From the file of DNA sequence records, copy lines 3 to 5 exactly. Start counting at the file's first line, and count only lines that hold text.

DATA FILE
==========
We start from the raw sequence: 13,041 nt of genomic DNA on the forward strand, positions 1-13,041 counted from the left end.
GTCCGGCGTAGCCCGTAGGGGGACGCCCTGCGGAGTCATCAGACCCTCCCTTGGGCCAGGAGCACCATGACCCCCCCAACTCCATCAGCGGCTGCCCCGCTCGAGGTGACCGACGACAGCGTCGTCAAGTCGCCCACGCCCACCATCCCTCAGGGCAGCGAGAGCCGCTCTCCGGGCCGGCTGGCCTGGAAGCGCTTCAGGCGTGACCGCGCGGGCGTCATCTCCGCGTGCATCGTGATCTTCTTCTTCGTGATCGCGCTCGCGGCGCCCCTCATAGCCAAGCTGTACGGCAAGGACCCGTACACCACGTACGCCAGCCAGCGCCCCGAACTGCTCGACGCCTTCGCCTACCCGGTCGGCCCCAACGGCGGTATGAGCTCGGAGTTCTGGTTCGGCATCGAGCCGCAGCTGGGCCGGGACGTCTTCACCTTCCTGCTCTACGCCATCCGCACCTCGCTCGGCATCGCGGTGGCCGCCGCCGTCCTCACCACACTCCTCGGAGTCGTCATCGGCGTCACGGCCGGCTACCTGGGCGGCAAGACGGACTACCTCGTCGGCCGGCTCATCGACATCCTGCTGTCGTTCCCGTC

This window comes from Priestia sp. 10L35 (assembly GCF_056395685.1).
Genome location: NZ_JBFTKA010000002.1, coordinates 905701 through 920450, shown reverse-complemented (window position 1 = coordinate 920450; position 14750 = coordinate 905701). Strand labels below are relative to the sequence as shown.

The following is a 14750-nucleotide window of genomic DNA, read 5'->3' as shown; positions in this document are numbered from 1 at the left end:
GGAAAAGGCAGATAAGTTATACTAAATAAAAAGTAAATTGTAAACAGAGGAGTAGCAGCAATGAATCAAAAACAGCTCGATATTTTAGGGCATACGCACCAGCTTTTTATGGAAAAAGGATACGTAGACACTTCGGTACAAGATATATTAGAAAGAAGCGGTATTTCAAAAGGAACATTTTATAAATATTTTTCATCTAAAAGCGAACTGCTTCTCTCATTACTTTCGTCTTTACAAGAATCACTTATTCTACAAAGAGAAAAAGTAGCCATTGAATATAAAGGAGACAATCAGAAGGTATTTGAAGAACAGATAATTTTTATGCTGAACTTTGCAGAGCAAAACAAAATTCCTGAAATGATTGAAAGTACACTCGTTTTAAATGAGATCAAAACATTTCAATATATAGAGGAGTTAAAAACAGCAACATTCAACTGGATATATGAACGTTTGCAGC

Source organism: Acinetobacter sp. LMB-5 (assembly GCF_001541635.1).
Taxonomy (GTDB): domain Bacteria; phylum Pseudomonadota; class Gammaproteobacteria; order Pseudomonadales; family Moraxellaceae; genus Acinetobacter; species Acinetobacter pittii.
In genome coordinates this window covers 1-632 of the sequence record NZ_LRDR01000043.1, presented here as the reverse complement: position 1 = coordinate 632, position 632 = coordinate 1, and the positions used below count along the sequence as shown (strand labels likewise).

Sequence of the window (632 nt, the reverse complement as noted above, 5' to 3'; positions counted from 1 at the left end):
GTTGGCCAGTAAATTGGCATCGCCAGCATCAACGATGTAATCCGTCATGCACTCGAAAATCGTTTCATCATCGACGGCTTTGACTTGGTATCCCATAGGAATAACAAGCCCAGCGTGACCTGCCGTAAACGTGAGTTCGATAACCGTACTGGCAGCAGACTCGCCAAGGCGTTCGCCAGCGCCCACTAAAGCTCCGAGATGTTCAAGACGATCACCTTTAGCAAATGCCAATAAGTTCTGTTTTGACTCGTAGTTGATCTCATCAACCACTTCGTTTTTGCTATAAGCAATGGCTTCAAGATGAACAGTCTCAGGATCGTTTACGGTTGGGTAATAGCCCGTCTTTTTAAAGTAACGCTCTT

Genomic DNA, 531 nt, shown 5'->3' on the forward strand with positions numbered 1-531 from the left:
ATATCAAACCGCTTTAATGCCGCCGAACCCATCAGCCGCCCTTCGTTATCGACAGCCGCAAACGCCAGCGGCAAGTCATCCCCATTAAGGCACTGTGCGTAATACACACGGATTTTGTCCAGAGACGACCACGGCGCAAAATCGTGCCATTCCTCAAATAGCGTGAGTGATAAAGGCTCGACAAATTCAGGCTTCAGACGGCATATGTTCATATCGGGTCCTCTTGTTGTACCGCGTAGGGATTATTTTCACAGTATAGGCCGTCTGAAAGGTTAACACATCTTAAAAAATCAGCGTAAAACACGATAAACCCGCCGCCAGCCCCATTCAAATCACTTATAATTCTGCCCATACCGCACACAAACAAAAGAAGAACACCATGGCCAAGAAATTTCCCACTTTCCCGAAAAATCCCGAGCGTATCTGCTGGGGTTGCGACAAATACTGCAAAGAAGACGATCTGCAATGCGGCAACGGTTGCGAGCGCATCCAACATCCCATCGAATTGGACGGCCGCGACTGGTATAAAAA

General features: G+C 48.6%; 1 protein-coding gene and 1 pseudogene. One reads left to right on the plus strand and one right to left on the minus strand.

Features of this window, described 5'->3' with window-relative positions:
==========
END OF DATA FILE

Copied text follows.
This window comes from Priestia sp. 10L35 (assembly GCF_056395685.1).
Genome location: NZ_JBFTKA010000002.1, coordinates 905701 through 920450, shown reverse-complemented (window position 1 = coordinate 920450; position 14750 = coordinate 905701). Strand labels below are relative to the sequence as shown.

The following is a 14750-nucleotide window of genomic DNA, read 5'->3' as shown; positions in this document are numbered from 1 at the left end: